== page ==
Stage IV breast cancer is an advanced form of breast cancer that has progressed beyond the breast to more remote areas of the body. It is a form of metastatic cancer, meaning the cancer is growing in areas other than the location where it originated, and the prognosis can be grim for patients, but it is potentially survivable. Stage IV breast cancer treatment usually needs to be aggressive in order to stop further growth of the tumor.
Sometimes, patients have what is known as primary metastatic cancer; at the time of initial diagnosis, the cancer has already started to spread. This can happen when people delay care for suspicious signs like breast lumps or when a cancer evades detection until it has started spreading to areas like the lungs, brain, and bones. In other cases, stage IV breast cancer occurs as a recurrent cancer, developing after treatment fails, or when treatment fails to halt progression of the cancer.
Treatment options for stage IV breast cancer can include surgery to remove tumors, chemotherapy, radiation, and hormones. It is usually not possible to cure the cancer, but it may be controllable with therapy. Some patients respond well to treatment and experience a shrinkage of the tumors and an extended lifespan. Other patients may not respond to treatment and palliative care may be recommended to keep them comfortable in their remaining months of life.
Patients diagnosed with stage IV breast cancer may find it helpful to see a specialist for a second opinion on the cancer and the treatment options. Clinicians have radically different approaches to cancer treatment and some may have more information about clinical trials as a potential treatment plan. Patients with advanced cancer are usually eligible for clinical trials and compassionate use programs, as it is understood that their chances of survival are much lower than patients with less advanced cancers of the breast.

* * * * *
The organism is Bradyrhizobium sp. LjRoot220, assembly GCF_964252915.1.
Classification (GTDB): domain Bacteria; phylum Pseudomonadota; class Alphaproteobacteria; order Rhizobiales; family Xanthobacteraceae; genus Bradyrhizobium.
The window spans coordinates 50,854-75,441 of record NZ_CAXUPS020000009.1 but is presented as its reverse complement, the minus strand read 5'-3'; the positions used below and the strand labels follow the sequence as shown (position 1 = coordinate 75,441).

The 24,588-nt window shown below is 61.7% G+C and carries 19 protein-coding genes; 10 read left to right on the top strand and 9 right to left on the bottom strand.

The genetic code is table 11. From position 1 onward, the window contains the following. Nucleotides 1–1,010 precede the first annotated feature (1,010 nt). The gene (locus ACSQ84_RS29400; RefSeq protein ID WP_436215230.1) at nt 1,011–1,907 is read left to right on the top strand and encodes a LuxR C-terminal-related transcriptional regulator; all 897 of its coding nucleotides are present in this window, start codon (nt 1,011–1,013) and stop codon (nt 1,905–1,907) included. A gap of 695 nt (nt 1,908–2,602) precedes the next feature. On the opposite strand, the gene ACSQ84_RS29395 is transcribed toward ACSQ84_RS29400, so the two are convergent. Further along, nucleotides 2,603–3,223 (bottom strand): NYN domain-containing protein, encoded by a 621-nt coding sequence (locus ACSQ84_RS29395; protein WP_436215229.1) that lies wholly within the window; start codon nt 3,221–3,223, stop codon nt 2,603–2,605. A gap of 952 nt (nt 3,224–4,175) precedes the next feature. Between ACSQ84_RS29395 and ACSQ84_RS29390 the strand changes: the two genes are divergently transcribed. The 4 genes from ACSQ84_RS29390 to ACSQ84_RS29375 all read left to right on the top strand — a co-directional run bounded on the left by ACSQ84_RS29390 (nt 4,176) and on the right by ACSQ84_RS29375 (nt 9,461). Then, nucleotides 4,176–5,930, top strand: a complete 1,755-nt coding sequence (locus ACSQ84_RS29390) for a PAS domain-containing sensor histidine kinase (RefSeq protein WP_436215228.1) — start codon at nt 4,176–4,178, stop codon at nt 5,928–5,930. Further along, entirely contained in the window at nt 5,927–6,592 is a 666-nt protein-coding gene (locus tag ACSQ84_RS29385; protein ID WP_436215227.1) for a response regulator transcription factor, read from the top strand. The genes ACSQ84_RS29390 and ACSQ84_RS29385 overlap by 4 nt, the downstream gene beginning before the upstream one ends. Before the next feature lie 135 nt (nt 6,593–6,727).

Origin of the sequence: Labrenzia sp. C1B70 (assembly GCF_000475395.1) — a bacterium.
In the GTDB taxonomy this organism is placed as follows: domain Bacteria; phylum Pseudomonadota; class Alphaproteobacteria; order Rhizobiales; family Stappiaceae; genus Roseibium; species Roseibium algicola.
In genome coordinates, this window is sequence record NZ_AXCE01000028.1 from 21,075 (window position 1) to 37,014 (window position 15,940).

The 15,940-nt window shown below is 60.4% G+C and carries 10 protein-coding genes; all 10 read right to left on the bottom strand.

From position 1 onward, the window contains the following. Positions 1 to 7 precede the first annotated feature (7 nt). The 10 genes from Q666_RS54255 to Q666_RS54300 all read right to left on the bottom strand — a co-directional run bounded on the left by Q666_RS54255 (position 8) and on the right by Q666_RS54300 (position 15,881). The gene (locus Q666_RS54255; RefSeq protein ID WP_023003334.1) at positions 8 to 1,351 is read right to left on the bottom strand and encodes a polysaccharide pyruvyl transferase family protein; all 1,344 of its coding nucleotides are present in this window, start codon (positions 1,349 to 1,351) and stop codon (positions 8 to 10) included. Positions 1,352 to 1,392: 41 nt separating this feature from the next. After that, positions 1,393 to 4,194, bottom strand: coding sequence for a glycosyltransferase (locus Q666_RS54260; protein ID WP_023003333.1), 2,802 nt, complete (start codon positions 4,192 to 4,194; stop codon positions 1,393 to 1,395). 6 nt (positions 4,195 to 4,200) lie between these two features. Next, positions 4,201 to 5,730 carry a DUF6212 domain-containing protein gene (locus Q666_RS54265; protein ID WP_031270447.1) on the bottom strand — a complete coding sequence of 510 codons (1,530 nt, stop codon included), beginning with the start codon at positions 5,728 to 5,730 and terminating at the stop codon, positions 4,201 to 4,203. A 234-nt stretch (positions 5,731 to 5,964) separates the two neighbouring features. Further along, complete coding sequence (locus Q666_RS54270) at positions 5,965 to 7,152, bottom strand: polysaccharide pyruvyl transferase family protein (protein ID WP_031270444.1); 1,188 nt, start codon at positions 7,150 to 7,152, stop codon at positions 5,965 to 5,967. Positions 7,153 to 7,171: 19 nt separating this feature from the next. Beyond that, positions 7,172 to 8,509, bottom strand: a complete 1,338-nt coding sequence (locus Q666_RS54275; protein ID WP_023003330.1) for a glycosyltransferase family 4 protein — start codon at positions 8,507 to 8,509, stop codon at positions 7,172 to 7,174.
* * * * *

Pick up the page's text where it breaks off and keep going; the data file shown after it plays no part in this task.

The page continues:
If treatment is successful and patients survive stage IV breast cancer, they will need to be monitored for life for signs of recurring or spreading tumors. This should include regular doctor visits, as well as medical imaging studies, and patients are usually encouraged to report any suspicious signs and symptoms to their care providers. It is also advisable to make sure the history of metastatic cancer is recorded in the patient's chart, as it can be important to know when patients are being evaluated and treated for other conditions.